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The Color of Law


The Color of Law

You sense danger on the dedication page of THE COLOR OF LAW, Mark
Gimenez's debut legal thriller. One of those honored is Harper Lee,
the recluse author of TO KILL A MOCKINGBIRD, whose great novel,
Gimenez notes, "inspired me to become a lawyer and to write this
story." Your sense of foreboding increases with countless
references to the Harper Lee novel in the early pages of THE COLOR
OF LAW. But the final straw occurs when Scott Fenney, the lawyer
protagonist of this novel, introduces the reader to his
nine-year-old daughter, a Jean Louise Finch clone whose nickname is
not Scout, but Boo. There is nothing subtle about this homage to
the great Harper Lee novel. Rookie novelists, however, need to
establish themselves as writers before they seek comparison with TO
KILL A MOCKINGBIRD, a book recently honored as one of the 100
greatest works of fiction of the twentieth century.

THE COLOR OF LAW has all the necessary ingredients for an exciting
courtroom thriller. The crime is a sensational murder of the son of
the most powerful politician in Texas. The defendant is a beautiful
drug addict and prostitute whose only hope for acquittal rests in
unearthing evidence that will besmirch the reputation of that
powerful family. Her lawyer is a high-power partner in a prominent
Dallas law firm whose speech to a group of attorneys calling upon
them to act in the highest tradition of the law, to be lawyers like
Atticus Finch, draws the attention of the federal judge presiding
over the murder case. He appoints Scott Fenney to represent
Shawanda Jones, and all the elements appear to be in place for a
rip-roaring Texas-style murder trial. Alas, ingredients alone do
not make a world-class soufflé. Someone must mix those
ingredients into a finished product. Mark Gimenez has not yet
mastered the skill to turn his ingredients into a first-class

Two substantial problems hinder THE COLOR OF LAW from earning kudos
as a courtroom thriller. For a 400-page novel to be considered a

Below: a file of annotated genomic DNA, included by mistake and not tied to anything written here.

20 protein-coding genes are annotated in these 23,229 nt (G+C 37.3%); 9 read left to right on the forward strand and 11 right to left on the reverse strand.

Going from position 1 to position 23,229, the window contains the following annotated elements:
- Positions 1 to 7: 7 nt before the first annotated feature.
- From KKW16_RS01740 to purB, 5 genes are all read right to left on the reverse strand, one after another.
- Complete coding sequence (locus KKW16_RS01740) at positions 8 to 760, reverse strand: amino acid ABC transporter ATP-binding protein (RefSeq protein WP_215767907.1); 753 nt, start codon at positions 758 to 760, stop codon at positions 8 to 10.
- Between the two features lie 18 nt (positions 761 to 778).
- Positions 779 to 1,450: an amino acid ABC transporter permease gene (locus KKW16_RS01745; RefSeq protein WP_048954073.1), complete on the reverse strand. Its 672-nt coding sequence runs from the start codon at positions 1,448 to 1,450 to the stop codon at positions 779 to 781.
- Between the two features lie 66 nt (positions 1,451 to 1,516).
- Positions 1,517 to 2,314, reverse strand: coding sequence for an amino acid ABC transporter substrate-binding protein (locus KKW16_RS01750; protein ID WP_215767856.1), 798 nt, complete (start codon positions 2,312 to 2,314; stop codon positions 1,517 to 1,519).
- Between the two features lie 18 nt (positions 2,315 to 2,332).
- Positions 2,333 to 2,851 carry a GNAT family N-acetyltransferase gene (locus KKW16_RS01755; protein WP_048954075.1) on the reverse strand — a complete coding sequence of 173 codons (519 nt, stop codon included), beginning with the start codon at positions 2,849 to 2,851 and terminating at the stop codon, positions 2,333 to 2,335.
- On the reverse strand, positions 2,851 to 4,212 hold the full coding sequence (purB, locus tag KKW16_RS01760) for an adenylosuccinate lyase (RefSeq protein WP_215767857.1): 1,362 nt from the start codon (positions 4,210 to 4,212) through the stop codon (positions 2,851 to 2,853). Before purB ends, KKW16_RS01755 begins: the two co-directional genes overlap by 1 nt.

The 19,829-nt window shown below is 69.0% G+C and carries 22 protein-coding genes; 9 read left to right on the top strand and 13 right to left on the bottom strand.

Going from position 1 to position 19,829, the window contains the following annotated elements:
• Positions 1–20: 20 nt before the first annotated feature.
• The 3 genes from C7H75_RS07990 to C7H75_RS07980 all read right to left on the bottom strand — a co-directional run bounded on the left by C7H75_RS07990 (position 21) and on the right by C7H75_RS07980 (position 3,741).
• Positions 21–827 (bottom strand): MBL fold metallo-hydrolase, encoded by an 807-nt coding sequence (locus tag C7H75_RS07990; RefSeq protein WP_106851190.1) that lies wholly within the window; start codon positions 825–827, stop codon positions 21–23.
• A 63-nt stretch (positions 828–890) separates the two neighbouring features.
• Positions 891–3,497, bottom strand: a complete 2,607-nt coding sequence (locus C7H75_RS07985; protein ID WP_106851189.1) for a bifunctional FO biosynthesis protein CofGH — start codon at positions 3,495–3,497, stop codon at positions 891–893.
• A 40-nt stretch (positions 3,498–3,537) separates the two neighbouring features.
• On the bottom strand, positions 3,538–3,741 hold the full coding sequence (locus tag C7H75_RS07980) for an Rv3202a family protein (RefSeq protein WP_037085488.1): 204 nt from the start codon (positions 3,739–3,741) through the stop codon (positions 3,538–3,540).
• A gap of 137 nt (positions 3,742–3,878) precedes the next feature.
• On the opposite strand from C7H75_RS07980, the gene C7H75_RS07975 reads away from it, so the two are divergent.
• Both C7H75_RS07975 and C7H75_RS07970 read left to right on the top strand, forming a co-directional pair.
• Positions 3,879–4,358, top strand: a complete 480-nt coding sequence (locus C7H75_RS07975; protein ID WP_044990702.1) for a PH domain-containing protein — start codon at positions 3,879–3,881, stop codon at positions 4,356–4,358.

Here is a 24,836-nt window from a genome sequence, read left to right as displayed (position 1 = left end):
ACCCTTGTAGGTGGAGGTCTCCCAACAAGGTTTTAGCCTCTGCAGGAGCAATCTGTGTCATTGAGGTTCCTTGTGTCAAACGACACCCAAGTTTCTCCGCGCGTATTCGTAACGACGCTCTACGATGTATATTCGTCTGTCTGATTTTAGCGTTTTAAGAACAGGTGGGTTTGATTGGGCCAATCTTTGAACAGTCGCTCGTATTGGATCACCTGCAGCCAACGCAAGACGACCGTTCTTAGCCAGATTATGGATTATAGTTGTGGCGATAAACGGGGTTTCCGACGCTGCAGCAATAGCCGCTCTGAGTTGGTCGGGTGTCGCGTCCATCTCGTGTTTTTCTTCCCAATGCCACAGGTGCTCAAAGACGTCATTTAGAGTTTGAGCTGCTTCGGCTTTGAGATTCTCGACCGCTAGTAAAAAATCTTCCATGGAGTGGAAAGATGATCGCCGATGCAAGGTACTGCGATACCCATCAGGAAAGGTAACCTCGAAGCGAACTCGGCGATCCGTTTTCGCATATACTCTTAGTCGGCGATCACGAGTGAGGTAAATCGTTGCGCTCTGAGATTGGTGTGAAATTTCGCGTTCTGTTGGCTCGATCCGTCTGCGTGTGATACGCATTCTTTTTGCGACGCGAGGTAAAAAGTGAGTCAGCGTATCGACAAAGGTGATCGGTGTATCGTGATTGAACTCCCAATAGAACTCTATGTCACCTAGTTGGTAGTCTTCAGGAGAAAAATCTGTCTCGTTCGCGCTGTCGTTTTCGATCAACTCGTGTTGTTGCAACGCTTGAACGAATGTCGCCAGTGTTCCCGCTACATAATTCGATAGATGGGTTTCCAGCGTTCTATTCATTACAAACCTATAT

work of courtroom fiction, it needs to spend more time in the
courtroom than the final 85 pages. Gimenez spends far too much time
in his novel describing the trappings of high-power, high-living
lawyers and devotes too little time to the actual courtroom
proceedings that will establish guilt or innocence. While the
lifestyle of Scott Fenney becomes an important issue in his
preparation of a vigorous defense for his client, the trappings of
wealth are too lovingly portrayed in the novel. The result is a
plot that is both unwieldy and hard to believe.

Gimenez's second difficulty finds its source in the fact that he
seems to be enamored with young children who have wisdom far beyond
their years. While this formula may have succeeded in TO KILL A
MOCKINGBIRD, Gimenez simply cannot make his two young characters,
Fenney's daughter Boo and Shawanda's daughter Pajamae credible. In
his zeal to recreate Harper Lee's effort, Gimenez seems to have
forgotten that Scout Finch was the narrator looking back on her
life experience. Pre-teenage characters behaving as Gimenez's
protagonists are simply too difficult for readers to accept.

THE COLOR OF LAW has some worthy attributes. Although arriving late
to the courtroom, the scenes detailed there by Gimenez have a
realistic and entertaining flavor. As an author he obviously knows
Texas law and lawyers and has some interesting opinions of both.
But he needs to be either a courtroom novelist or a social
commentator in order to succeed in a field where writers such as
Grisham, Lescroart and Turow have earned deserved praise. In his
next novel one hopes that Gimenez finds a better recipe for


Reviewed by Stuart Shiffman on December 28, 2010

The Color of Law
by Mark Gimenez

  • Publication Date: October 18, 2005
  • Genres: Fiction, Thriller
  • Hardcover: 416 pages
  • Publisher: Doubleday
  • ISBN-10: 0385516738
  • ISBN-13: 9780385516730